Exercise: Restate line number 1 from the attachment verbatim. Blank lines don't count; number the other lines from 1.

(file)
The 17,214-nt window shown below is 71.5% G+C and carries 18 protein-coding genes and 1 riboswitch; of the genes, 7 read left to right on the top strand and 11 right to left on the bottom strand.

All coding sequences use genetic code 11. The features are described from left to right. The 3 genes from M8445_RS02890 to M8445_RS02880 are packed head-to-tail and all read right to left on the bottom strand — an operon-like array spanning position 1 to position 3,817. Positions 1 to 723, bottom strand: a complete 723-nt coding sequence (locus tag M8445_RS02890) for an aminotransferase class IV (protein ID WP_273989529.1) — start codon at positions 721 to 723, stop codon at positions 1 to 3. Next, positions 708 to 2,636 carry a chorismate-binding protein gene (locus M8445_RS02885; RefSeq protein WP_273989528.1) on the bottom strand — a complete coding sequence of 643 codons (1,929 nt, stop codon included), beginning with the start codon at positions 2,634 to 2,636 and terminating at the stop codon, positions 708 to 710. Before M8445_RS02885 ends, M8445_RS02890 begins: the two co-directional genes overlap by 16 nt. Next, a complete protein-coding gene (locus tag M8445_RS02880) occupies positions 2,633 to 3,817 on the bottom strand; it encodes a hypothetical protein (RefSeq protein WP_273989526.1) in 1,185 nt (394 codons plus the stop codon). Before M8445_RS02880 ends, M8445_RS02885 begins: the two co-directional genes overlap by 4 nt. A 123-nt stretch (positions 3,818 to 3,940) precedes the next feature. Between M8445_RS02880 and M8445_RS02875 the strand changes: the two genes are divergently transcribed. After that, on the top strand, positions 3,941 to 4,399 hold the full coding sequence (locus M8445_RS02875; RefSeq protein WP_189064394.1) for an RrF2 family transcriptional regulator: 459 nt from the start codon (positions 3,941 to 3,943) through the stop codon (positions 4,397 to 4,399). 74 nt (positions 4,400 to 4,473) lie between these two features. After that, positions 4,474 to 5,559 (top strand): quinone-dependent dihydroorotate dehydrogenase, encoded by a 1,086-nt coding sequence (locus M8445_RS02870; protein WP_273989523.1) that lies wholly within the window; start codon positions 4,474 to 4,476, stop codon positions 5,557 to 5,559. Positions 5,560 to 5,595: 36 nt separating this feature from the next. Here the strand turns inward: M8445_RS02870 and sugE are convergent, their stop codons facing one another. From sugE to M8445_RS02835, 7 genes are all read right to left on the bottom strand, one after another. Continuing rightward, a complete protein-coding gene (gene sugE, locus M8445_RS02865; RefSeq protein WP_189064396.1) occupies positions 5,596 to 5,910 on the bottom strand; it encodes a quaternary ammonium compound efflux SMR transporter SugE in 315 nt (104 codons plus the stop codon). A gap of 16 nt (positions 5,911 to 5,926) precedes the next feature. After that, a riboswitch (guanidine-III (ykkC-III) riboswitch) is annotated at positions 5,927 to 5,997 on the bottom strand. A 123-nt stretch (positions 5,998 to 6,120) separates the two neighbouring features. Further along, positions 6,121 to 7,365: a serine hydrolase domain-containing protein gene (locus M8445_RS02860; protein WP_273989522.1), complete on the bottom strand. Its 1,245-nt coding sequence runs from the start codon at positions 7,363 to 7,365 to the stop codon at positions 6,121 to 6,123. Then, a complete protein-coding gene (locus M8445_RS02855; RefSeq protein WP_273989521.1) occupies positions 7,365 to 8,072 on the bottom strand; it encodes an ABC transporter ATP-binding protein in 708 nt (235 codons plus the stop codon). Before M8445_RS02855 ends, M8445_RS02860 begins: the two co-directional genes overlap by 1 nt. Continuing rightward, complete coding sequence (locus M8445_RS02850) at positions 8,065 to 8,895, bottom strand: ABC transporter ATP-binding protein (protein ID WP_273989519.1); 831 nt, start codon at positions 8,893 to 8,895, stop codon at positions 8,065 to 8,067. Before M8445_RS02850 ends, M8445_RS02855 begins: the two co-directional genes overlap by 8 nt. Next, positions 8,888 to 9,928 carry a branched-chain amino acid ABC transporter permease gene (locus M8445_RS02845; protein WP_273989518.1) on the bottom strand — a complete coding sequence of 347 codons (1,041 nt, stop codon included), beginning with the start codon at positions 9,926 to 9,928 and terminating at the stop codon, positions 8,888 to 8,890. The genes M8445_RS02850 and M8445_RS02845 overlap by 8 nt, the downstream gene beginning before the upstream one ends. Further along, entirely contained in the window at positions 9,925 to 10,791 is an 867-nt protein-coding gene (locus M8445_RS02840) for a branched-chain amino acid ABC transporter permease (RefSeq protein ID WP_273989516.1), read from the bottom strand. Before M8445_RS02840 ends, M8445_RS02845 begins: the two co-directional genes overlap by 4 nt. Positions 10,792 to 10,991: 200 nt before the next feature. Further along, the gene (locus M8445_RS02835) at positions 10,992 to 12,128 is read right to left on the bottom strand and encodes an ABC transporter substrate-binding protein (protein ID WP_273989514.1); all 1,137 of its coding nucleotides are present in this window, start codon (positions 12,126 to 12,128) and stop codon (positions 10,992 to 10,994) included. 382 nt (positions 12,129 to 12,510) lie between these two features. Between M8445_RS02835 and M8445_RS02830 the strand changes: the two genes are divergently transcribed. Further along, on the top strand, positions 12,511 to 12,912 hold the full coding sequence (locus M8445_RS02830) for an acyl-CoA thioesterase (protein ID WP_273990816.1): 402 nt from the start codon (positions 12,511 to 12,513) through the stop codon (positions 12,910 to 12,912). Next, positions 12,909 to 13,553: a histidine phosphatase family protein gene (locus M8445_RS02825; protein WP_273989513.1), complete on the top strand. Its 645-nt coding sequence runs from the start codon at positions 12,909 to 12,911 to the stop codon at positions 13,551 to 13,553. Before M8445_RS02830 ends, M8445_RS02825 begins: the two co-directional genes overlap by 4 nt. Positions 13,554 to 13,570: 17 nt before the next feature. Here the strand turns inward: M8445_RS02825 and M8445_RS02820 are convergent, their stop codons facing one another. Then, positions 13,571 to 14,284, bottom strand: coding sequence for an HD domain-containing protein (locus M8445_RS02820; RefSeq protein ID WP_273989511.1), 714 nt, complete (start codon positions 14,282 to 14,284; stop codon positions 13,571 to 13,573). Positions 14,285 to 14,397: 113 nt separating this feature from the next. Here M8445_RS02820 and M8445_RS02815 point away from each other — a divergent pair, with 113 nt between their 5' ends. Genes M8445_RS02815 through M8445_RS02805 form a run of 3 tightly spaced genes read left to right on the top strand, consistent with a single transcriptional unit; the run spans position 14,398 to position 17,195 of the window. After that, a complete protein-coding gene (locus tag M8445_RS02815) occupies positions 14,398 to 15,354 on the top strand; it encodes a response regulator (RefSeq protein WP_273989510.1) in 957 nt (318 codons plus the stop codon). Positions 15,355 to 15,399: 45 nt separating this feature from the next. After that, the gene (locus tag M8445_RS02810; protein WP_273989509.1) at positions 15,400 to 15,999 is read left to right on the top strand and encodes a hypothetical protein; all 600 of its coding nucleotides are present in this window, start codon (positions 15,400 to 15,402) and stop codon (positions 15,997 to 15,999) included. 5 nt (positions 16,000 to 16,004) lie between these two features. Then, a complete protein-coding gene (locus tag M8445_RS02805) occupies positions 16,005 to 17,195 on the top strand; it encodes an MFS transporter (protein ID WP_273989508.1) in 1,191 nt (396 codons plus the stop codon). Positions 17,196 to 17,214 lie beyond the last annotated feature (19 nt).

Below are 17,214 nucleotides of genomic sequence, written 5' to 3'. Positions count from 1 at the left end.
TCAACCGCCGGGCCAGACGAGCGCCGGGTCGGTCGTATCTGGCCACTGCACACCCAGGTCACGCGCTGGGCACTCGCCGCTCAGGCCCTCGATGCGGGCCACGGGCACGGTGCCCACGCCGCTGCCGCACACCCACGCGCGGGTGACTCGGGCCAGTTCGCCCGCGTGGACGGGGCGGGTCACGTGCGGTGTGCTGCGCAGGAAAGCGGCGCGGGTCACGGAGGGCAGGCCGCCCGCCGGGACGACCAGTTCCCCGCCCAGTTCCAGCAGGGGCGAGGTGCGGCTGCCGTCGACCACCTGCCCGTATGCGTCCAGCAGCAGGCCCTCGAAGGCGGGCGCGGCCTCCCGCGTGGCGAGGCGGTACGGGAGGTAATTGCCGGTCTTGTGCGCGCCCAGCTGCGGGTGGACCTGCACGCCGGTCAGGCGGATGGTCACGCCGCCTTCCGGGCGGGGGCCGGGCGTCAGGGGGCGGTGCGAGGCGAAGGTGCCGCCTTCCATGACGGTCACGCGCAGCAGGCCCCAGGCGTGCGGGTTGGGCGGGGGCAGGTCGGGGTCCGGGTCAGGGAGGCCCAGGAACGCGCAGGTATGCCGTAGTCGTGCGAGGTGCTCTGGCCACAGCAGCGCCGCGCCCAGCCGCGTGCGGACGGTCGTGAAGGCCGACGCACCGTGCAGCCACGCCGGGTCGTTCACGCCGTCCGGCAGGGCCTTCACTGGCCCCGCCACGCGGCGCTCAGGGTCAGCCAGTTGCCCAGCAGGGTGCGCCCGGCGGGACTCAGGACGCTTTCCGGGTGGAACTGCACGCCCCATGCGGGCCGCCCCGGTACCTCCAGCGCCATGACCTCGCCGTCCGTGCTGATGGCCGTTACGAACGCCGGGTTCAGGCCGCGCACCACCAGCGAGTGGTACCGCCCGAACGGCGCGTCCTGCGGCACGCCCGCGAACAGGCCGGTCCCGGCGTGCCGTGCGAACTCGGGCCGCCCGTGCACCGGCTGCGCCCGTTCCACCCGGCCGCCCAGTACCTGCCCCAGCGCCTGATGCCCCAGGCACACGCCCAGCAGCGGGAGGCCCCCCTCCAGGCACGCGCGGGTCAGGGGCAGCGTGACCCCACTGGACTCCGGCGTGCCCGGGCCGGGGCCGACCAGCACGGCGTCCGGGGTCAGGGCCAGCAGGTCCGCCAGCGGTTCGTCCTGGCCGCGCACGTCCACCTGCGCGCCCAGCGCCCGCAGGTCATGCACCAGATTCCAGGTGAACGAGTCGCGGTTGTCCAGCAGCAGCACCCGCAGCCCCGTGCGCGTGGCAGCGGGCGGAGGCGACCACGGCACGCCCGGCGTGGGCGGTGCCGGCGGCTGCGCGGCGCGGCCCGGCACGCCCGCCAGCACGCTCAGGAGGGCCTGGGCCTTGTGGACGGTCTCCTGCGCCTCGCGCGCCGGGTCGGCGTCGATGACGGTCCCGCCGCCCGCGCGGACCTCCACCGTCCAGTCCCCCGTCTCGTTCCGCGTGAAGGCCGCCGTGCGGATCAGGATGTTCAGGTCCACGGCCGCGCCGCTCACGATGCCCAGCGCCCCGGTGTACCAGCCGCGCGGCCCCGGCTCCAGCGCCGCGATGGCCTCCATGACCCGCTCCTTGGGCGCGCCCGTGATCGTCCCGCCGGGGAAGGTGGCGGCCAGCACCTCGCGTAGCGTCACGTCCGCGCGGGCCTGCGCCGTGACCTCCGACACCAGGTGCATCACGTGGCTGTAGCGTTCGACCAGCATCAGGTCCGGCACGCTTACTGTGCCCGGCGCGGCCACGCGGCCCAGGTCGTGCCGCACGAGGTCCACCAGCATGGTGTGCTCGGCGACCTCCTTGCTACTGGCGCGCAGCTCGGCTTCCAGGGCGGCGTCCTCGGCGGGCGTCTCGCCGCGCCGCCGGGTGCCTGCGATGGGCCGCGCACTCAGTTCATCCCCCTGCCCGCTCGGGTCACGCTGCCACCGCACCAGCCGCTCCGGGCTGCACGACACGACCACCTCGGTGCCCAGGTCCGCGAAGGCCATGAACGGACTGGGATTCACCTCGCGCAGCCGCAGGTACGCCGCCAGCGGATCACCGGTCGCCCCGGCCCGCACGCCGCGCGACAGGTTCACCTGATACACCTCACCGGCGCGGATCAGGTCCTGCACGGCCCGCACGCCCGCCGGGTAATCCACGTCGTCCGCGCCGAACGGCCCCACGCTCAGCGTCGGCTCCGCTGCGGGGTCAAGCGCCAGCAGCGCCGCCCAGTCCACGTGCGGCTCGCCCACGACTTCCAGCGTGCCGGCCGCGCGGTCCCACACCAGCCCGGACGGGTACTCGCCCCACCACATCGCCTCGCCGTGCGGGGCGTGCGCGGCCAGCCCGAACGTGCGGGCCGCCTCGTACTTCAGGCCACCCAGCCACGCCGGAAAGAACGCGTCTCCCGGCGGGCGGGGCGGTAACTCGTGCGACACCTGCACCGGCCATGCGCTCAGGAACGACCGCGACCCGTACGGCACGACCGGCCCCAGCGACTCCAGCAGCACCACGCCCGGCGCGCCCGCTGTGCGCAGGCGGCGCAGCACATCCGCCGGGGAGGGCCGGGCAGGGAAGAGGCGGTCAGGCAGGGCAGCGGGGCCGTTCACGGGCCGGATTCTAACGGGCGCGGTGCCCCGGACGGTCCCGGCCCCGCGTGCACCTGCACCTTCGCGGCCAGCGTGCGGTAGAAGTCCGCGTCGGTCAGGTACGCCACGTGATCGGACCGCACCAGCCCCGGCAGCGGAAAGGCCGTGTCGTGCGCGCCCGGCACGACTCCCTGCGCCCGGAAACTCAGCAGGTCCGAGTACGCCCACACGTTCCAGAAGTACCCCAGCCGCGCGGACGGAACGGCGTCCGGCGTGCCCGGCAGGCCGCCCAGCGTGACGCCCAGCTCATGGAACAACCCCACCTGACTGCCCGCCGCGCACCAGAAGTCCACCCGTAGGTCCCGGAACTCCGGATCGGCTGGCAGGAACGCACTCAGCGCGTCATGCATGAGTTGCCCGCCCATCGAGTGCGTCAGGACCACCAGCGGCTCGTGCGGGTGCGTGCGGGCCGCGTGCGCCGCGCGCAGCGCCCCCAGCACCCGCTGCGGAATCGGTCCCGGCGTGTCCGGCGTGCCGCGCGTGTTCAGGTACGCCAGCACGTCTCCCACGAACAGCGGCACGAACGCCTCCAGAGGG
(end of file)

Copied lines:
The 17,214-nt window shown below is 71.5% G+C and carries 18 protein-coding genes and 1 riboswitch; of the genes, 7 read left to right on the top strand and 11 right to left on the bottom strand.